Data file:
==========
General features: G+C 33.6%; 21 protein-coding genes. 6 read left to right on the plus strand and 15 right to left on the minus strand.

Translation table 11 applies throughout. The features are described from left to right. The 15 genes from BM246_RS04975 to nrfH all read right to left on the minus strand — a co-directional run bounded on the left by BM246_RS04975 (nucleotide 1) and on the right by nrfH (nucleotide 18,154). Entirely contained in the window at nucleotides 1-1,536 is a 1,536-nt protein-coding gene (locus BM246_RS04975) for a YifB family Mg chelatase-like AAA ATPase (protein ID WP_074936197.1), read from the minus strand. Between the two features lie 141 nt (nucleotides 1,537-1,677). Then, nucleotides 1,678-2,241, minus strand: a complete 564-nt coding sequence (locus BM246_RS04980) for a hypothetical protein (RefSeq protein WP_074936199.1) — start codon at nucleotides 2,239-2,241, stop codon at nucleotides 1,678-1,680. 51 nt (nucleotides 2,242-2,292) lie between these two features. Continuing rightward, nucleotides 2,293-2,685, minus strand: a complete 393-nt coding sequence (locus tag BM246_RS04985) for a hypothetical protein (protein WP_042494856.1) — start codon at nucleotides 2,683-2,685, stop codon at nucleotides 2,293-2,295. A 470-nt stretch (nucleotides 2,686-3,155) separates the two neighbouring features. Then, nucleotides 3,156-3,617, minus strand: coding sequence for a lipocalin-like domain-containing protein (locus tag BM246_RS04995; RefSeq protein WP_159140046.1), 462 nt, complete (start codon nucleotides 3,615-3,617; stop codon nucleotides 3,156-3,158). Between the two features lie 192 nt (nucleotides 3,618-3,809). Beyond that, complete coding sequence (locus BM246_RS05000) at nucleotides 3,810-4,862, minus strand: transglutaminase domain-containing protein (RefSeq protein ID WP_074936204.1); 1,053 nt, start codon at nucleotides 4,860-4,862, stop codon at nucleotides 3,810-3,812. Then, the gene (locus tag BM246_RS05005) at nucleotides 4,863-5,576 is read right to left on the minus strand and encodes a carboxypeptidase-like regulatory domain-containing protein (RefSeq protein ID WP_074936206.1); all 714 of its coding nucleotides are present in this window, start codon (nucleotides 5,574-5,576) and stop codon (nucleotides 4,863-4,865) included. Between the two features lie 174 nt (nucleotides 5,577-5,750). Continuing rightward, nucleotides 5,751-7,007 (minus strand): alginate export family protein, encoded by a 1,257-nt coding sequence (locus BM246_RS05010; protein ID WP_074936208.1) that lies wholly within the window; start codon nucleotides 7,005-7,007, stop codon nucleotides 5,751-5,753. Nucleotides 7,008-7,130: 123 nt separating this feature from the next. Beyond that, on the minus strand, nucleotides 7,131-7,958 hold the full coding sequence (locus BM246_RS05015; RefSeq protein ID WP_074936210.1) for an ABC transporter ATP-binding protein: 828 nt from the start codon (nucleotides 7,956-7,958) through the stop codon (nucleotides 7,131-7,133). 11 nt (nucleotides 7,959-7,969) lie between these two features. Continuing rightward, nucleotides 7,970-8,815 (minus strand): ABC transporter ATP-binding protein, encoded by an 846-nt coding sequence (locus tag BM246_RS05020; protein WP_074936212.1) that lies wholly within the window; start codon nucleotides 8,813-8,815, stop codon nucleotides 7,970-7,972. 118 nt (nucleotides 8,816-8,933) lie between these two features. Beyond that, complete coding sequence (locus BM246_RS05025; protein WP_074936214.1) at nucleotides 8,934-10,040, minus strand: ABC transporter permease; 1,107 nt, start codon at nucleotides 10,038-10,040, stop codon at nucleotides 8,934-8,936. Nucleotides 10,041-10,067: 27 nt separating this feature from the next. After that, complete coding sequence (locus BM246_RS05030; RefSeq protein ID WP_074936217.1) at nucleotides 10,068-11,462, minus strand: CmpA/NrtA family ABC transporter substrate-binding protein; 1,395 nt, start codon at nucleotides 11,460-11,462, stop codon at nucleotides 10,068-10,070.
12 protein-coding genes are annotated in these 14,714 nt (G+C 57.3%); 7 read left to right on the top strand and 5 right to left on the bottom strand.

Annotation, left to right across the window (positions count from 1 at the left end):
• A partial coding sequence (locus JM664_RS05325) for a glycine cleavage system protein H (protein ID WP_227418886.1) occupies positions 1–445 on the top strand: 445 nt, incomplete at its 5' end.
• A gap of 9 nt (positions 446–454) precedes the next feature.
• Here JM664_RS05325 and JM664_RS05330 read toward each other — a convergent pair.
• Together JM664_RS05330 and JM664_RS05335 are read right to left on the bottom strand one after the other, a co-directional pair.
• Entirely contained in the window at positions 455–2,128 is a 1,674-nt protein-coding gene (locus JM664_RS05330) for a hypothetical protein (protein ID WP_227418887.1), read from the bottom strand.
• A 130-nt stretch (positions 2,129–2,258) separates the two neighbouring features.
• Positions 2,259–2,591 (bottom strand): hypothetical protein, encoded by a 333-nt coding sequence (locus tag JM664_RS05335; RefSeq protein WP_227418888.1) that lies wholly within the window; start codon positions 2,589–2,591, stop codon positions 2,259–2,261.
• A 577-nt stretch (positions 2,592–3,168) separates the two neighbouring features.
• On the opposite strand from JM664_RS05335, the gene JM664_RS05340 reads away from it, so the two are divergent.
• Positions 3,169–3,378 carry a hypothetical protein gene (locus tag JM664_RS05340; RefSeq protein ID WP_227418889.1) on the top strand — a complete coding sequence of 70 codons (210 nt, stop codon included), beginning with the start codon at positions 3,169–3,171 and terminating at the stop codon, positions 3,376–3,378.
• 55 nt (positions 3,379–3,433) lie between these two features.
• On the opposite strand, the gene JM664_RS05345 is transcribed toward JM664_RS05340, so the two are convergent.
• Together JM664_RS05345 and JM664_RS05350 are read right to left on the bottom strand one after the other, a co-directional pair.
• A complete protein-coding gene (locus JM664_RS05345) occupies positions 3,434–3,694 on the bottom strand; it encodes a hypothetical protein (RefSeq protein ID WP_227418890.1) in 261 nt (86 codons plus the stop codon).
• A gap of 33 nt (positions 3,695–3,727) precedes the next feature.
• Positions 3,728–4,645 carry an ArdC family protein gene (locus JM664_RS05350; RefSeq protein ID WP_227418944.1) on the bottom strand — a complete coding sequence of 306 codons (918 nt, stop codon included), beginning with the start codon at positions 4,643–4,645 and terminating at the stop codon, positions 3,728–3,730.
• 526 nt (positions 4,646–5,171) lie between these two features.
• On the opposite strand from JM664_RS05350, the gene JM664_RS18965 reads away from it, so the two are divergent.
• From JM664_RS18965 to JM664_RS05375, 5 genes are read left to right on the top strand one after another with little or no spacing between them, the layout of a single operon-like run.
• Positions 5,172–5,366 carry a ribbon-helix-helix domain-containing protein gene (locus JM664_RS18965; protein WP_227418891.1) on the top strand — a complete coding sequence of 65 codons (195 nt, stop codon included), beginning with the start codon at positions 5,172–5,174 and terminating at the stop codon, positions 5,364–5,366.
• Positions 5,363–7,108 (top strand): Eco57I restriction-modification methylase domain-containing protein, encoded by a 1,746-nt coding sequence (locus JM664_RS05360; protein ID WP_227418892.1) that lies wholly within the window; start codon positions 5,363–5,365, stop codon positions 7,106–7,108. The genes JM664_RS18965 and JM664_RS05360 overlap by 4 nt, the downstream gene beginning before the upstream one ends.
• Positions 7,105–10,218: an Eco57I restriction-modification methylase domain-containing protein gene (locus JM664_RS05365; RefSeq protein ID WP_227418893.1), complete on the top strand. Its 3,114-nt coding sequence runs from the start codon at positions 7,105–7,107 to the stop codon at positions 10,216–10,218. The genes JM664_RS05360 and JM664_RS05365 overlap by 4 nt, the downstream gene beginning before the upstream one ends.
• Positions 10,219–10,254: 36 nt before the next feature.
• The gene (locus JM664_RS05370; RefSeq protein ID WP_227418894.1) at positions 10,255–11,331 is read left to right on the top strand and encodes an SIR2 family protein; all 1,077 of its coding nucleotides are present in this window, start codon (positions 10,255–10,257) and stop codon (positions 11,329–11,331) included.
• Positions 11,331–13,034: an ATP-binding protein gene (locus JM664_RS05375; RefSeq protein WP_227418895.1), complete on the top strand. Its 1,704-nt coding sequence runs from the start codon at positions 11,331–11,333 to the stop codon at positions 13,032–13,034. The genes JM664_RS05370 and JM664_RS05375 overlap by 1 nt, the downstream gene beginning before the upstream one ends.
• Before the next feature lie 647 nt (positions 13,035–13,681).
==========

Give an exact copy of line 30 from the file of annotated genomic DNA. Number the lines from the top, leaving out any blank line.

• Before the next feature lie 647 nt (positions 13,035–13,681).